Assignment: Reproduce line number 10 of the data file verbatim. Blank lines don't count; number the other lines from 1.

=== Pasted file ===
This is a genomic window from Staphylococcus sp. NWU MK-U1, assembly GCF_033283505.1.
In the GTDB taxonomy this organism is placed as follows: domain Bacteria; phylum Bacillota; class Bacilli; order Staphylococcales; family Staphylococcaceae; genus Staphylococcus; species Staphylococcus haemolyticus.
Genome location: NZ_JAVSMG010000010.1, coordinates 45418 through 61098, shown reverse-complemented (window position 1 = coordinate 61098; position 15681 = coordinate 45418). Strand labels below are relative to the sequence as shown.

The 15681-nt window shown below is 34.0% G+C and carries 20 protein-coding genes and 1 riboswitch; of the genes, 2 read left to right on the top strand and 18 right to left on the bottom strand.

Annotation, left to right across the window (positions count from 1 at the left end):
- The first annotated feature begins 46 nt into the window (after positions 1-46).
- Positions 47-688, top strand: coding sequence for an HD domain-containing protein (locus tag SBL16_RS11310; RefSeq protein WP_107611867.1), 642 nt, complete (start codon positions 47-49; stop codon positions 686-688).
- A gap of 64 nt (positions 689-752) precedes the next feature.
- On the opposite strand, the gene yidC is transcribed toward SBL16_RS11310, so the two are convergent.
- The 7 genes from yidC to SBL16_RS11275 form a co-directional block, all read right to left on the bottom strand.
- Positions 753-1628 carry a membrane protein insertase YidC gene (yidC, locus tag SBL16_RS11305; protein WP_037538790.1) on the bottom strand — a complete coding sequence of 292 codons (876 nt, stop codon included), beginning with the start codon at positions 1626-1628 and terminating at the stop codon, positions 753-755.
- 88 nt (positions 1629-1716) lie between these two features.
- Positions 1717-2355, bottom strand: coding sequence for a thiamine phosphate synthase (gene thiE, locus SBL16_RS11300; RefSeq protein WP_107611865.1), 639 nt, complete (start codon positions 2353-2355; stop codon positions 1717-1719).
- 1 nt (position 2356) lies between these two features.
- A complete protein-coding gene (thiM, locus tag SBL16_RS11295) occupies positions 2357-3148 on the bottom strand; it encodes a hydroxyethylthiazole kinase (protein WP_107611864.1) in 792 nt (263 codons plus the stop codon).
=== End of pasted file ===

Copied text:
- The 7 genes from yidC to SBL16_RS11275 form a co-directional block, all read right to left on the bottom strand.